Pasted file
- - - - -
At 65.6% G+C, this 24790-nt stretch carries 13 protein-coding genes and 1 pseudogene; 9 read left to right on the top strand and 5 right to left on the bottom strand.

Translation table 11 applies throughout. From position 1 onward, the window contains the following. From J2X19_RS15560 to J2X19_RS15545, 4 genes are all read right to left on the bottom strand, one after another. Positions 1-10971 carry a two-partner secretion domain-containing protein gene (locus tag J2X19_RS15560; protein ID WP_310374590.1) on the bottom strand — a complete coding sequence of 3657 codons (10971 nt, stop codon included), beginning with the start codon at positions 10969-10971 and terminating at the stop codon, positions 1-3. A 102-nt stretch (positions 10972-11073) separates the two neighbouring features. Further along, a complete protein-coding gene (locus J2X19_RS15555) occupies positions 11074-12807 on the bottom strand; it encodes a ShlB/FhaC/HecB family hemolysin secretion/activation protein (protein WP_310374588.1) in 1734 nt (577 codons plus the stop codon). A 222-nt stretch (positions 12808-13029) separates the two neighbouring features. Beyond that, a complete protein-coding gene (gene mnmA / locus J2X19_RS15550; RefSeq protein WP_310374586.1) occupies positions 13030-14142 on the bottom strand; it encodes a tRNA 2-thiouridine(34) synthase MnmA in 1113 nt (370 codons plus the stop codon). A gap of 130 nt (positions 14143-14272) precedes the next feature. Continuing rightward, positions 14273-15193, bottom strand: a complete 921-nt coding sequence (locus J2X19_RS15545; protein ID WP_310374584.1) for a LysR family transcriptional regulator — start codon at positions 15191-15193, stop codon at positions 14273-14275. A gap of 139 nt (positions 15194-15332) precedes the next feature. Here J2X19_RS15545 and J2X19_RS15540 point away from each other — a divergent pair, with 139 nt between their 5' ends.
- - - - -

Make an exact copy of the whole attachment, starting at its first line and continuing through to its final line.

At 65.6% G+C, this 24790-nt stretch carries 13 protein-coding genes and 1 pseudogene; 9 read left to right on the top strand and 5 right to left on the bottom strand.

Translation table 11 applies throughout. From position 1 onward, the window contains the following. From J2X19_RS15560 to J2X19_RS15545, 4 genes are all read right to left on the bottom strand, one after another. Positions 1-10971 carry a two-partner secretion domain-containing protein gene (locus tag J2X19_RS15560; protein ID WP_310374590.1) on the bottom strand — a complete coding sequence of 3657 codons (10971 nt, stop codon included), beginning with the start codon at positions 10969-10971 and terminating at the stop codon, positions 1-3. A 102-nt stretch (positions 10972-11073) separates the two neighbouring features. Further along, a complete protein-coding gene (locus J2X19_RS15555) occupies positions 11074-12807 on the bottom strand; it encodes a ShlB/FhaC/HecB family hemolysin secretion/activation protein (protein WP_310374588.1) in 1734 nt (577 codons plus the stop codon). A 222-nt stretch (positions 12808-13029) separates the two neighbouring features. Beyond that, a complete protein-coding gene (gene mnmA / locus J2X19_RS15550; RefSeq protein WP_310374586.1) occupies positions 13030-14142 on the bottom strand; it encodes a tRNA 2-thiouridine(34) synthase MnmA in 1113 nt (370 codons plus the stop codon). A gap of 130 nt (positions 14143-14272) precedes the next feature. Continuing rightward, positions 14273-15193, bottom strand: a complete 921-nt coding sequence (locus J2X19_RS15545; protein ID WP_310374584.1) for a LysR family transcriptional regulator — start codon at positions 15191-15193, stop codon at positions 14273-14275. A gap of 139 nt (positions 15194-15332) precedes the next feature. Here J2X19_RS15545 and J2X19_RS15540 point away from each other — a divergent pair, with 139 nt between their 5' ends.